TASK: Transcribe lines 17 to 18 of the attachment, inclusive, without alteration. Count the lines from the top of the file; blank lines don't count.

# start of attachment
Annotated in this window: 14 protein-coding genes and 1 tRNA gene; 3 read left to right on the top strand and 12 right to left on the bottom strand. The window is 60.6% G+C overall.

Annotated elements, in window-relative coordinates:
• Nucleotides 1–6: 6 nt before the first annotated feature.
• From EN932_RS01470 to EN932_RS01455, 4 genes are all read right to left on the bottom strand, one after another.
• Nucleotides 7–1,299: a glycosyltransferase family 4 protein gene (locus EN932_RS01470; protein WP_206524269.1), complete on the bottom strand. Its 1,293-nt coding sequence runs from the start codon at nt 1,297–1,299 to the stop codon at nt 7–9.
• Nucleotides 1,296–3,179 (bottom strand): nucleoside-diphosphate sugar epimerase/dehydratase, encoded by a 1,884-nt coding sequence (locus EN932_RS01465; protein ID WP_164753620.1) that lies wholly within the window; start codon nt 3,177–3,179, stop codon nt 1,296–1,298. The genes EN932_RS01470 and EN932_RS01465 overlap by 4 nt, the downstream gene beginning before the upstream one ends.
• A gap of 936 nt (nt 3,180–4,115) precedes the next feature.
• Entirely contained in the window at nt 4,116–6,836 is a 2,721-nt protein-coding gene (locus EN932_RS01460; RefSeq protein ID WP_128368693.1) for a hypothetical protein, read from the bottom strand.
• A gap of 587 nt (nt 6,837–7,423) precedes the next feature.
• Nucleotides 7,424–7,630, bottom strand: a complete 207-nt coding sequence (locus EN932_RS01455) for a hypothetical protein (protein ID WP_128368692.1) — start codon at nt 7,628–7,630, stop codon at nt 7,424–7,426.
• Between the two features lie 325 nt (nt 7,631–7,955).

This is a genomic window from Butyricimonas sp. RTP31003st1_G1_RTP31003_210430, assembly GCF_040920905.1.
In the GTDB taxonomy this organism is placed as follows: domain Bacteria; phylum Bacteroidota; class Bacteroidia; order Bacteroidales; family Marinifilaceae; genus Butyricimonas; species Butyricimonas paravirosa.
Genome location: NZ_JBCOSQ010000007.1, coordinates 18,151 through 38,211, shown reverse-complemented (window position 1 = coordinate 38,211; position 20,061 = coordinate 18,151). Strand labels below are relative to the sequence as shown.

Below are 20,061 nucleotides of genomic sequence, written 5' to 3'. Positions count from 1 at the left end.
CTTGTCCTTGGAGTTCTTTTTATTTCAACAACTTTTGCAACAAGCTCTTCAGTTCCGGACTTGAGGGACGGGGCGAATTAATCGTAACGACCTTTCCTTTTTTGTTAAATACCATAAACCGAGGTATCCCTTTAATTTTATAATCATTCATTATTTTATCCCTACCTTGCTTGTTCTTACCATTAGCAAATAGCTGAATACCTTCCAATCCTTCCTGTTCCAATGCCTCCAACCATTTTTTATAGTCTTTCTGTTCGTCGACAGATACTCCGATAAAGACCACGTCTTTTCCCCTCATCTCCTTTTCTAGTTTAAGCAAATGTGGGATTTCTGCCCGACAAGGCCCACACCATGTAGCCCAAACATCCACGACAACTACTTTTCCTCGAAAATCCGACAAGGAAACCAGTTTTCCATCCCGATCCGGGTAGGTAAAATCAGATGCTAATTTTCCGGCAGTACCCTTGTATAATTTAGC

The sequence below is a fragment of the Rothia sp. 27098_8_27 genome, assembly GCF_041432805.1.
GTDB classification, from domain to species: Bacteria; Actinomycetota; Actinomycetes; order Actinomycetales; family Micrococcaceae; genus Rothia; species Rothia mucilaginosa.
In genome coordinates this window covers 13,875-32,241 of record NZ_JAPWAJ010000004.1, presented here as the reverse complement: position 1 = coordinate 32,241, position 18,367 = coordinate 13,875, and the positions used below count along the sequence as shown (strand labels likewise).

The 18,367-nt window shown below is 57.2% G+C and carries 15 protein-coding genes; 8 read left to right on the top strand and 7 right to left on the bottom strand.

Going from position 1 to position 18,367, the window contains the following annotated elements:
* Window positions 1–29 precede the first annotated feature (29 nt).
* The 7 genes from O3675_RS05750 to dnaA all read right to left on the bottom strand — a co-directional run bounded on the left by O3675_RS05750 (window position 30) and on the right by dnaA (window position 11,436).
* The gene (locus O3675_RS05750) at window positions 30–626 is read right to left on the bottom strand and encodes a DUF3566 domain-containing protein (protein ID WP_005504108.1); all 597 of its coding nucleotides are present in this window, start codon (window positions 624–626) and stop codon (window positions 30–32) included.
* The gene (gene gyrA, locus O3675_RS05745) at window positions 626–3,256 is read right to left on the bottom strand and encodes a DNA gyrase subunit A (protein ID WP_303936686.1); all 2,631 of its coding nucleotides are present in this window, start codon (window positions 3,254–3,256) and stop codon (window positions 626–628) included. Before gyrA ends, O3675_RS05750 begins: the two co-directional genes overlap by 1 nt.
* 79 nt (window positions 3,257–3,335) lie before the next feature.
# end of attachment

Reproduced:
The sequence below is a fragment of the Rothia sp. 27098_8_27 genome, assembly GCF_041432805.1.
GTDB classification, from domain to species: Bacteria; Actinomycetota; Actinomycetes; order Actinomycetales; family Micrococcaceae; genus Rothia; species Rothia mucilaginosa.